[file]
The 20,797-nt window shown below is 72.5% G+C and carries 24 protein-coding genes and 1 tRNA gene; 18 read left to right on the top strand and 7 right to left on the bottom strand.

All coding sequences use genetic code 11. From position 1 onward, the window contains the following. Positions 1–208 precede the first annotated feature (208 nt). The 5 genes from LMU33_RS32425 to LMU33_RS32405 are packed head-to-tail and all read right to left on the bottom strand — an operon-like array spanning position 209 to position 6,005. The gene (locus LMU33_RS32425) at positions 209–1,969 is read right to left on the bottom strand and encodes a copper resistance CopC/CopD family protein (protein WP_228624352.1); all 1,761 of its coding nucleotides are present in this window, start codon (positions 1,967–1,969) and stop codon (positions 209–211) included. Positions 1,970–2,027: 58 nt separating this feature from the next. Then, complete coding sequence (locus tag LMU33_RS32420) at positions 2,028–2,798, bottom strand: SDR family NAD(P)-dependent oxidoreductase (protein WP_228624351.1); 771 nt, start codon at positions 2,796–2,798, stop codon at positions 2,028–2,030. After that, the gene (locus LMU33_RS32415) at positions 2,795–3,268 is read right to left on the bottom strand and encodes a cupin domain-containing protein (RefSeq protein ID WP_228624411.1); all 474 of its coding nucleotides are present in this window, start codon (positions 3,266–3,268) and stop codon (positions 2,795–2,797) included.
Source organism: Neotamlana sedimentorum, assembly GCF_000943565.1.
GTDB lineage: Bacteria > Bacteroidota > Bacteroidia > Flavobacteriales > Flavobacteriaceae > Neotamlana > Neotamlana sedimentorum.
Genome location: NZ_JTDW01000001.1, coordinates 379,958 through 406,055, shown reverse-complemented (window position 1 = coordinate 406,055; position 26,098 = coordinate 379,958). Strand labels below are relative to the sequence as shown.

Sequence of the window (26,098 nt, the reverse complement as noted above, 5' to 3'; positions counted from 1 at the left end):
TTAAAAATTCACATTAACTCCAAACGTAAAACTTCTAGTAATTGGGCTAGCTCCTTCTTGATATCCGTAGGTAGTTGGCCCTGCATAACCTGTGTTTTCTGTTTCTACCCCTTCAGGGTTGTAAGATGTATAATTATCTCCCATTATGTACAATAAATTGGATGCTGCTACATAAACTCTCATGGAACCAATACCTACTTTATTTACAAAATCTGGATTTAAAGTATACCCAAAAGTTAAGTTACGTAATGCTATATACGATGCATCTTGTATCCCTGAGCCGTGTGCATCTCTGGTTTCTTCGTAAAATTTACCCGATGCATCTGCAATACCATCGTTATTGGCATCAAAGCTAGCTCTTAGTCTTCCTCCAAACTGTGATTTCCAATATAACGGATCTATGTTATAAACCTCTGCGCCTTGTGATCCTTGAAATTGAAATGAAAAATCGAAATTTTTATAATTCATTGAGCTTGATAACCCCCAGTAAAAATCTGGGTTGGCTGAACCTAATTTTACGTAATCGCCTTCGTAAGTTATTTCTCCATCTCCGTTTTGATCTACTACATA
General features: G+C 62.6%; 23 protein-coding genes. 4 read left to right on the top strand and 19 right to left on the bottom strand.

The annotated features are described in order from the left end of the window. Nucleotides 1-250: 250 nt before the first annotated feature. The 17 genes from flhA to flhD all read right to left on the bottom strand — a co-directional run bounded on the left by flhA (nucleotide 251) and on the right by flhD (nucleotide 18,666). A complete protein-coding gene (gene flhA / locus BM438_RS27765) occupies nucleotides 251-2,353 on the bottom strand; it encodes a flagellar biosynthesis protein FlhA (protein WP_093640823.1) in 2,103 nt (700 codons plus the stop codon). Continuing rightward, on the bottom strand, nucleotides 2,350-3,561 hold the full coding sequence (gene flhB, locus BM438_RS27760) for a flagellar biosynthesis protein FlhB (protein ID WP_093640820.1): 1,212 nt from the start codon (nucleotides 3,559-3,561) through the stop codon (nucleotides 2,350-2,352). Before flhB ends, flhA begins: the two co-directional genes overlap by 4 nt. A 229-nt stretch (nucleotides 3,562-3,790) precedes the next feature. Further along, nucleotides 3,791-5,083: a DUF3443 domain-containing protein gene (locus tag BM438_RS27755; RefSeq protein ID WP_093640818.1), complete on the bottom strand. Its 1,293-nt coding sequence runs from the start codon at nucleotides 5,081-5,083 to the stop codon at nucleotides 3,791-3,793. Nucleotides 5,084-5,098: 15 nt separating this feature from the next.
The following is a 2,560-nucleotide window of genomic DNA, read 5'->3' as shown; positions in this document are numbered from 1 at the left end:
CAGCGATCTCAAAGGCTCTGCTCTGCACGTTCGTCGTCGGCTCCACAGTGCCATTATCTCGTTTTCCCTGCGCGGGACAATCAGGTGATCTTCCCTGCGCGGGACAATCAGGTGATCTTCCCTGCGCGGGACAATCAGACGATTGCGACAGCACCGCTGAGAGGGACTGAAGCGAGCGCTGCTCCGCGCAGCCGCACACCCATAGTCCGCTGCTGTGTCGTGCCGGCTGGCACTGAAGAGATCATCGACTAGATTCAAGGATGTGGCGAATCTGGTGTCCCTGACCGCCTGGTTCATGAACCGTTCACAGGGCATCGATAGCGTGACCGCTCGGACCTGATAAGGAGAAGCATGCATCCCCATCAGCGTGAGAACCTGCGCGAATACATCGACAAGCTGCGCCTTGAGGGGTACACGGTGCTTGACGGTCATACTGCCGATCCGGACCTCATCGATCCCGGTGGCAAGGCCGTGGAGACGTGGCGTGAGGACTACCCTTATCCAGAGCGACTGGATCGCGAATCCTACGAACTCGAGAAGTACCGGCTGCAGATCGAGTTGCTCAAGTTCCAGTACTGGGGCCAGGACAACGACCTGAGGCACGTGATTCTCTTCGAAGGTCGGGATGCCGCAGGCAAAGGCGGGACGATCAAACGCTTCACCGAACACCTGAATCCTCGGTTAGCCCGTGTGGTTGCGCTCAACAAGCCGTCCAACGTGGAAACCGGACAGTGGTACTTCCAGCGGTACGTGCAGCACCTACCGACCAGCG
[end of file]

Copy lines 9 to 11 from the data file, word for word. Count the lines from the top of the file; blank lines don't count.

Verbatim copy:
The annotated features are described in order from the left end of the window. Nucleotides 1-250: 250 nt before the first annotated feature. The 17 genes from flhA to flhD all read right to left on the bottom strand — a co-directional run bounded on the left by flhA (nucleotide 251) and on the right by flhD (nucleotide 18,666). A complete protein-coding gene (gene flhA / locus BM438_RS27765) occupies nucleotides 251-2,353 on the bottom strand; it encodes a flagellar biosynthesis protein FlhA (protein WP_093640823.1) in 2,103 nt (700 codons plus the stop codon). Continuing rightward, on the bottom strand, nucleotides 2,350-3,561 hold the full coding sequence (gene flhB, locus BM438_RS27760) for a flagellar biosynthesis protein FlhB (protein ID WP_093640820.1): 1,212 nt from the start codon (nucleotides 3,559-3,561) through the stop codon (nucleotides 2,350-2,352). Before flhB ends, flhA begins: the two co-directional genes overlap by 4 nt. A 229-nt stretch (nucleotides 3,562-3,790) precedes the next feature. Further along, nucleotides 3,791-5,083: a DUF3443 domain-containing protein gene (locus tag BM438_RS27755; RefSeq protein ID WP_093640818.1), complete on the bottom strand. Its 1,293-nt coding sequence runs from the start codon at nucleotides 5,081-5,083 to the stop codon at nucleotides 3,791-3,793. Nucleotides 5,084-5,098: 15 nt separating this feature from the next.
The following is a 2,560-nucleotide window of genomic DNA, read 5'->3' as shown; positions in this document are numbered from 1 at the left end:
CAGCGATCTCAAAGGCTCTGCTCTGCACGTTCGTCGTCGGCTCCACAGTGCCATTATCTCGTTTTCCCTGCGCGGGACAATCAGGTGATCTTCCCTGCGCGGGACAATCAGGTGATCTTCCCTGCGCGGGACAATCAGACGATTGCGACAGCACCGCTGAGAGGGACTGAAGCGAGCGCTGCTCCGCGCAGCCGCACACCCATAGTCCGCTGCTGTGTCGTGCCGGCTGGCACTGAAGAGATCATCGACTAGATTCAAGGATGTGGCGAATCTGGTGTCCCTGACCGCCTGGTTCATGAACCGTTCACAGGGCATCGATAGCGTGACCGCTCGGACCTGATAAGGAGAAGCATGCATCCCCATCAGCGTGAGAACCTGCGCGAATACATCGACAAGCTGCGCCTTGAGGGGTACACGGTGCTTGACGGTCATACTGCCGATCCGGACCTCATCGATCCCGGTGGCAAGGCCGTGGAGACGTGGCGTGAGGACTACCCTTATCCAGAGCGACTGGATCGCGAATCCTACGAACTCGAGAAGTACCGGCTGCAGATCGAGTTGCTCAAGTTCCAGTACTGGGGCCAGGACAACGACCTGAGGCACGTGATTCTCTTCGAAGGTCGGGATGCCGCAGGCAAAGGCGGGACGATCAAACGCTTCACCGAACACCTGAATCCTCGGTTAGCCCGTGTGGTTGCGCTCAACAAGCCGTCCAACGTGGAAACCGGACAGTGGTACTTCCAGCGGTACGTGCAGCACCTACCGACCAGCG